PRP030: At home with Opal: Engaging COVID-19 patients and healthcare professionals to pilot a mobile follow-up application
David Lessard, PhD; Nadine Kronfli; Adriana Rodriguez Cruz, PhD, BSc; Marie-Pascale Pomey; Bertrand Lebouché, MD, PhD; Tarek Hijal, MD; Yinjia Cheng; Yuanchao MA, MSc; Serge Vicente, MSc; Caroline Côté; Kedar K.V. Mate, PhD, MSc; Laura Sang, MD, MSc; John Kildea, PhD; Kim Engler, PhD; Joseph Cox, MD, MSc; Alexandra de Pokomandy, MD, MSc; Jamil Asselah, MD; Ines Colmegna; Marie-Josée Brouillette, MD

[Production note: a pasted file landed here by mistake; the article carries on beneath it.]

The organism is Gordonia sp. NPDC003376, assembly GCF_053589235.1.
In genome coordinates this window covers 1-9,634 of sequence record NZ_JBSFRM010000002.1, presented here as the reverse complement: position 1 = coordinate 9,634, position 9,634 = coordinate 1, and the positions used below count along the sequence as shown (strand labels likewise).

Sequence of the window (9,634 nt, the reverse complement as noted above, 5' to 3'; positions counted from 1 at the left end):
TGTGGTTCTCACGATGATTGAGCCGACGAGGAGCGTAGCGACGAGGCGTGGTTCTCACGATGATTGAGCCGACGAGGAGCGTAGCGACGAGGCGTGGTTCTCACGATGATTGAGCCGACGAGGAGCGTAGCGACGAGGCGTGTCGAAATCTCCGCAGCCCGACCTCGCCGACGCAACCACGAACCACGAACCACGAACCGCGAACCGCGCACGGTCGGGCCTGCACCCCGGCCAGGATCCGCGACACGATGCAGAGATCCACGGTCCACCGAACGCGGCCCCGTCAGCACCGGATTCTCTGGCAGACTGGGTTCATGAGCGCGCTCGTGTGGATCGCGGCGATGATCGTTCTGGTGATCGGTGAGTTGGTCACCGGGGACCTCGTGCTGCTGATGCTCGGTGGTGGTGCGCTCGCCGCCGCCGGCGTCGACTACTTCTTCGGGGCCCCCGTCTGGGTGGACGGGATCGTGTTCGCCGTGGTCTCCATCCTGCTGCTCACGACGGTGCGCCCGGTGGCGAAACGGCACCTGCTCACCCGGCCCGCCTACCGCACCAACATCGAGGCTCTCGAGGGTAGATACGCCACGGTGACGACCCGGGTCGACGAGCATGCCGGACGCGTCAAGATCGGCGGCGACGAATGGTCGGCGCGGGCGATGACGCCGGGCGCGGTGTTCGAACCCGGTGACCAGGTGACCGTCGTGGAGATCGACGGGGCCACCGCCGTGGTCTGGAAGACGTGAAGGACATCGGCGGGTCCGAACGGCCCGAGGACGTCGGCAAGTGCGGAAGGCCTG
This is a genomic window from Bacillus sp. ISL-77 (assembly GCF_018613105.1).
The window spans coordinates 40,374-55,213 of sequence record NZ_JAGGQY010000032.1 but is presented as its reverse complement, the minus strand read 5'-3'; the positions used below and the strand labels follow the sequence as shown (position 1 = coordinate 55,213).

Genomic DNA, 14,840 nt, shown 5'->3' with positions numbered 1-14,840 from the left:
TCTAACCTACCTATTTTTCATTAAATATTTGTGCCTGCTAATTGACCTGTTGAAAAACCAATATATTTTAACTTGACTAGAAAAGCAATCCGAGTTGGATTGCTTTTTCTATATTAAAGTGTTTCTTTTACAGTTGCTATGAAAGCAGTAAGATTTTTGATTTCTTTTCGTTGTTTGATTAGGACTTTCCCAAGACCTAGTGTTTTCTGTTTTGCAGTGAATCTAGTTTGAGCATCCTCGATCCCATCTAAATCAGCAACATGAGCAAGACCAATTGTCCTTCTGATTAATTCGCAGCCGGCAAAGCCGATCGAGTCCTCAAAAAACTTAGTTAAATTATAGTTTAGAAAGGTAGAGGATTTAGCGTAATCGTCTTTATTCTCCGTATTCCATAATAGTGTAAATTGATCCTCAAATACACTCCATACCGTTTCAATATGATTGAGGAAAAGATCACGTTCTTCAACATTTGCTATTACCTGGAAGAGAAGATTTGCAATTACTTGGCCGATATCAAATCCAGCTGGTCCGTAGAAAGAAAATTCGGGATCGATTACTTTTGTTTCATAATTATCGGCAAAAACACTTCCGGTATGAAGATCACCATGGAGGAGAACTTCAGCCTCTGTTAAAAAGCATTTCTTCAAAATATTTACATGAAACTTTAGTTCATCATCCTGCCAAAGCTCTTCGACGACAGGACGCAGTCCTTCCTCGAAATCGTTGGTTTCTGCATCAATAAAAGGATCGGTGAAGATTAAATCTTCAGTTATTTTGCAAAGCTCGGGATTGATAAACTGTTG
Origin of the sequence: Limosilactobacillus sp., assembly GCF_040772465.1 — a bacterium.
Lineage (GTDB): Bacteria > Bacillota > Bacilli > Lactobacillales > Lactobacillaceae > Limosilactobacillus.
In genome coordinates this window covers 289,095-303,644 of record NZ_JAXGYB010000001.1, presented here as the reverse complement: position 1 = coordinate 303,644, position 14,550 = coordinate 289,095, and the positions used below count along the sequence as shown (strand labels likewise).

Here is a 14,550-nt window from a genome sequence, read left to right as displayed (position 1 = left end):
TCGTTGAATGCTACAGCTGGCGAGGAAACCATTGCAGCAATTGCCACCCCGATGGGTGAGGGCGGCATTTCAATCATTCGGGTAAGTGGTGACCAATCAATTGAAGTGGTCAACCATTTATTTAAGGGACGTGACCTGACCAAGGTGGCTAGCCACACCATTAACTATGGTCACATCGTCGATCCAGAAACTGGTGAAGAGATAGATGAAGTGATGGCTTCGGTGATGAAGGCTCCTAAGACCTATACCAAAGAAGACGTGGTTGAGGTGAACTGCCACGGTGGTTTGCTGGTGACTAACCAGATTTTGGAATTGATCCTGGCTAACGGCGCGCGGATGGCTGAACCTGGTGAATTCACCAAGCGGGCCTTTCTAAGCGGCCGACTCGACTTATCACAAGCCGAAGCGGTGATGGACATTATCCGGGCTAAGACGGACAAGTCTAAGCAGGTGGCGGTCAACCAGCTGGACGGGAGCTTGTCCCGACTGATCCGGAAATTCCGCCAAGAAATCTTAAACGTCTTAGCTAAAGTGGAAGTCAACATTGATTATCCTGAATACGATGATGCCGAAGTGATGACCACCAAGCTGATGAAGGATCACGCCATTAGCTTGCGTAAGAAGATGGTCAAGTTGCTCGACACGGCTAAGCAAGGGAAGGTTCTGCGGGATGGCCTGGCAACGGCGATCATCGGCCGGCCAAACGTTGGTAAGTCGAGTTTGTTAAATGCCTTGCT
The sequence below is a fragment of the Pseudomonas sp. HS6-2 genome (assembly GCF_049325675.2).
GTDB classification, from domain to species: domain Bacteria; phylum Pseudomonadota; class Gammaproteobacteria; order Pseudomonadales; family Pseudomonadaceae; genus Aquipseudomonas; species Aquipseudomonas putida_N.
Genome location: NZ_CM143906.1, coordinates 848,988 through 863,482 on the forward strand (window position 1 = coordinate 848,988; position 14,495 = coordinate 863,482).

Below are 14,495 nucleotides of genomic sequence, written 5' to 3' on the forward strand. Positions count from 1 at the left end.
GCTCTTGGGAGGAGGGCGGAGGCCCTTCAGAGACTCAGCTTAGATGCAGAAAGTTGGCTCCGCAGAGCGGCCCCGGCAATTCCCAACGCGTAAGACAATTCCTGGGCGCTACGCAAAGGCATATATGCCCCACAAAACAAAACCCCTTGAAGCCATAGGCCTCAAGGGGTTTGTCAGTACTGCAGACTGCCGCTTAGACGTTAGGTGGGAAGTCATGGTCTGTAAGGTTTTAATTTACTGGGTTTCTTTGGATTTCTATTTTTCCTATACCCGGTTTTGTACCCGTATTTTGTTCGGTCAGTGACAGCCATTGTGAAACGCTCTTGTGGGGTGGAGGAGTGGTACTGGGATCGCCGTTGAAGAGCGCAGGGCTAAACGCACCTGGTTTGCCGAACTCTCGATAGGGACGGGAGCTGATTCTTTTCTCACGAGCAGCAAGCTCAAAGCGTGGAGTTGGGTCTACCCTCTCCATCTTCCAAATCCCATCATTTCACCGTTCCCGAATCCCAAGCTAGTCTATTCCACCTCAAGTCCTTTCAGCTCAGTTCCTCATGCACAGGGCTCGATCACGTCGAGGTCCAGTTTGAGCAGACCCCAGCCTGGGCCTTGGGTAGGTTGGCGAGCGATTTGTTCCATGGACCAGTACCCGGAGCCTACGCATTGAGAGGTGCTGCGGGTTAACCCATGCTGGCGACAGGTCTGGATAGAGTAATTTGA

Context: In Quebec, almost 95% of SARS-CoV-2 positive testers self-isolate at home, not knowing if the disease will become severe. Patients’ needs and symptoms, and their clinical progression, vary from one patient to another. Opal is a smartphone application and patient portal. To test its use for COVID-19 outbreaks or future pandemics, a feasibility pilot study was quickly implemented at the McGill University Health Centre, Montreal, Canada. 50 COVID-19 patients used Opal during self-isolation to access self-care information, tools to report vital signs and symptoms to HCP, and adapted care if need be. Engaging stakeholders, including patients and healthcare professionals (HCPs), is key to designing innovative, patient-oriented interventions. Objective: To reflect with stakeholders on the potential benefits, risks, and challenges associated with Opal and present their recommendations. Design: Deliberative and participatory process with stakeholders of the feasibility study for the remote follow-up of COVID-19 with Opal, including patients and HCPs. Intervention: Researchers organized deliberative meetings with two nurses involved in the remote monitoring of COVID-19 and an advisory committee of three people who contracted COVID-19, some of whom are HCPs. Nurses and patients made recommendations concerning the medical follow-up, the content to be included in Opal, the study protocol, and research instruments, as well as the interpretation of results. Anticipated Results: Stakeholders identified expected benefits of Opal, such as the easy access to reliable practical information and the connection between with HCPs for patients. They also made recommendations to reduce risks and challenges in the research process. To reduce perceived risks of patient/HCP miscommunication and patients not presenting for emergency services when needed, they recommended a greater involvement of HCPs in the follow-up. They also suggested adjustments in self-monitoring tools to address challenges in the identification of sample selection biases and the balancing of simplicity, transferability, and comprehensiveness in data collection. Discussion: Accountability to stakeholders’ needs and concerns allowed to address limits and strengths of the study, thus better defining its significance, and rapidly adapt practices to transforming social and medical relationships increasingly relying on mobile technologies, which are essential to better understand this emerging illness.